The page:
If the bank has sold your debt then you will likely not be entitled to stop collection calls by relying upon federal law because these rights are only afforded in circumstances where the monies are owing to a federally-regulated bank. It is possible, however, that your bank debt has been sold to some other entity which is a federally regulated financial institution in which case you could still send a “cease and desist” letter to stop collection calls.
In Canada it is not common for banks to sell their debt. In fact, I would be surprised if more than five percent of all unsecured consumer debt owned by Canadian banks is ever sold to a debt buyer. If you incurred debt owing to a bank in a consumer transaction–and not for business purposes–then the odds are somewhere around 95 percent that you are going to be able to stop collection calls concerning this indebtedness by sending a “cease and desist” letter by registered mail.
Logistics regarding stopping collection calls on a bank debt
If you want to stop collection calls regarding monies you allegedly owe to a bank then the first thing you need to confirm is which entity is making these collection calls. There are four potential scenarios:
- collectors employed by a bank
- collectors employed by a collection agency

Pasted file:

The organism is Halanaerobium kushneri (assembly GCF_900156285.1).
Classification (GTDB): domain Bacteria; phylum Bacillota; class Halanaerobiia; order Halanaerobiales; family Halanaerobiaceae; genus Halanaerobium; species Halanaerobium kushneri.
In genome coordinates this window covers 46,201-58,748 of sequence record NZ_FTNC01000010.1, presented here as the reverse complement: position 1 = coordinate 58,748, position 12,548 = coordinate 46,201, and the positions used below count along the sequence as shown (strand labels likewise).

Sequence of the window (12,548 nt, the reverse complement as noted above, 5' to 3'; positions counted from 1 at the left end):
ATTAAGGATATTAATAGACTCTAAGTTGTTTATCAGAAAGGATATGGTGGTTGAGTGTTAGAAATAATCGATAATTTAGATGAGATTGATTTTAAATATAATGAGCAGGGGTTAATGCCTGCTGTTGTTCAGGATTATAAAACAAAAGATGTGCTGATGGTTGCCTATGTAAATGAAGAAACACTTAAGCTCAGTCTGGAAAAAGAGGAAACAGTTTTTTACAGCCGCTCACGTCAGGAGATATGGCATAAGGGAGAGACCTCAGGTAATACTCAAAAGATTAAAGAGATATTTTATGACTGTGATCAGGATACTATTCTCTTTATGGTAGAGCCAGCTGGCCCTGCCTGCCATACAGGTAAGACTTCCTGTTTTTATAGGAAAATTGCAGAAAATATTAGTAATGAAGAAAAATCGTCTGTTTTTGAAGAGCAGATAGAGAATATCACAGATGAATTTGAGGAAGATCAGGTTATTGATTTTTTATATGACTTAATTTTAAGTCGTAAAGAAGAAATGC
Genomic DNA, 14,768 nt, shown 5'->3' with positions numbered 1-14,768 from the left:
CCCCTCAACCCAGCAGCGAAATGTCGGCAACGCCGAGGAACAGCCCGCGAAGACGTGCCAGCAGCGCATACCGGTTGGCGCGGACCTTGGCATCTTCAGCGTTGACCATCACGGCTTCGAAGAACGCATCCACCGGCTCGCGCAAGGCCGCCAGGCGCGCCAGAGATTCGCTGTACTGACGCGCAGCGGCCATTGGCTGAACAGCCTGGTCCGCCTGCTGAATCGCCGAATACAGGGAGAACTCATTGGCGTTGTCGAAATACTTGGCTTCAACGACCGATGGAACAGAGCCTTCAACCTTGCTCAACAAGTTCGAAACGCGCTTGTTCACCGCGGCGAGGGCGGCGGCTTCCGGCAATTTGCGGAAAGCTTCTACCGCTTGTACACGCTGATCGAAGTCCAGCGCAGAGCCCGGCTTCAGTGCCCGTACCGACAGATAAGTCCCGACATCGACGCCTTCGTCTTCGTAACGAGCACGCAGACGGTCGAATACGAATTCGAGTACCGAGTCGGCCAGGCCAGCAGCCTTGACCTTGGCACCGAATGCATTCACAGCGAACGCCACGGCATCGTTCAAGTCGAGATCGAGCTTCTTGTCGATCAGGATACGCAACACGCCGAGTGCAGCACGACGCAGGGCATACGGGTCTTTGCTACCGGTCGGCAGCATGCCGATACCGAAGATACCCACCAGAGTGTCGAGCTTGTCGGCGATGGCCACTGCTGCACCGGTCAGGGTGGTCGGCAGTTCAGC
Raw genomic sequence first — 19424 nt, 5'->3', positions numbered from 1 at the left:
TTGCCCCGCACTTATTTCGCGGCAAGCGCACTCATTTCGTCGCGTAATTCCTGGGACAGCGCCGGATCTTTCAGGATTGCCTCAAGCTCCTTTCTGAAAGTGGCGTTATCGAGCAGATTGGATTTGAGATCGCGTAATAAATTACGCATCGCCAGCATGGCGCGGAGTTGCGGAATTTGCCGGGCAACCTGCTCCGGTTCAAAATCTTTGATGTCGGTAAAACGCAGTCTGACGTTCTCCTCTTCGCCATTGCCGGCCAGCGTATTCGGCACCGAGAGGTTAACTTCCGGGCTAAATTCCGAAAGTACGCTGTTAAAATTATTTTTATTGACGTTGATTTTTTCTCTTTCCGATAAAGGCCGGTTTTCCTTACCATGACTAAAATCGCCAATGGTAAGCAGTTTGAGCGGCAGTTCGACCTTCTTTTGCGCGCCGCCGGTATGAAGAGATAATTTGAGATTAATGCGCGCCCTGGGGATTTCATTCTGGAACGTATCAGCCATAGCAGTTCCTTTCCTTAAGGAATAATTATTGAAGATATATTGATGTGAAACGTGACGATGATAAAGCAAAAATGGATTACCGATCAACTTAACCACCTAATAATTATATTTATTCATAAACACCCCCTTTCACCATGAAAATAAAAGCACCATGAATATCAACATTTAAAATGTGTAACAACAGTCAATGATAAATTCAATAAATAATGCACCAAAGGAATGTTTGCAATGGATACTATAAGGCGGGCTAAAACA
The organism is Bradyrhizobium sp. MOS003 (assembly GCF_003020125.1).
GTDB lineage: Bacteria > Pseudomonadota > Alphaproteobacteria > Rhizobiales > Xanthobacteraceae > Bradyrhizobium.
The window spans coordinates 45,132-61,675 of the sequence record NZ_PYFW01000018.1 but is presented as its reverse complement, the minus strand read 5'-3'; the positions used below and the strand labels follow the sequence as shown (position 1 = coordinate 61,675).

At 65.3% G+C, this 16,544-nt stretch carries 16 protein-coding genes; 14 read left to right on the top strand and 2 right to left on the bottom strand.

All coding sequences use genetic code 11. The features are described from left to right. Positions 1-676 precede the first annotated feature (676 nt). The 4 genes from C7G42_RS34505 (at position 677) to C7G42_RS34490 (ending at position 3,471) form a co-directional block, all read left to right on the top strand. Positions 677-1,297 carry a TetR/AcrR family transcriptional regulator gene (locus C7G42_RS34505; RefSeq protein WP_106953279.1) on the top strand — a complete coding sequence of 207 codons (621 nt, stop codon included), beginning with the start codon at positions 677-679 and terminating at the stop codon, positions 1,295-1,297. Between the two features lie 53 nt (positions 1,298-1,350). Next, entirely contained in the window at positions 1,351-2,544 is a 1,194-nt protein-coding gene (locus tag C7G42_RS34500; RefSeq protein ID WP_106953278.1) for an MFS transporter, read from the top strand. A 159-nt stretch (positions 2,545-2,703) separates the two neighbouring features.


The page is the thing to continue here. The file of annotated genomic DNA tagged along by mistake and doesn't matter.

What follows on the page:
- employees at a law firm
- collectors working at a dedicated debt buyer (remedy not available)
Once you confirm the entity which is making these collection calls then you need to obtain its mailing address.
Language to be used on your one-page cease and desist letter
The wording that you should use on your one-page cease and desist letter to be sent, by registered mail, to the entity making collection calls, is pretty straightforward.
You can demand that any further communications from their firm be in writing and you provide them with your current home mailing address.
You can inform them that you dispute owing the debt, and you invite them to resolve the matter in court.
Requirement that your cease and desist letter be sent by registered mail
It is a legal requirement that your cease and desist letter, sent to an entity attempting to collect a debt owing to a bank, demanding that collection calls stop must be sent by registered mail. This will require you, or someone on your behalf, to attend at a Canada Post office, or Canada Post franchise, and arrange to send your cease and desist letter via registered mail. A registered letter costs about $9.00, plus postage–or approximately $10.00.
Important for you to be able to prove you sent your cease and desist letter
Bill collectors often like to play games with consumers. One of the games some unprofessional bill collectors like to play is called “We never received any cease and desist letter from you”. It is important that you keep the following in a safe place–and ideally scan these images onto your computer: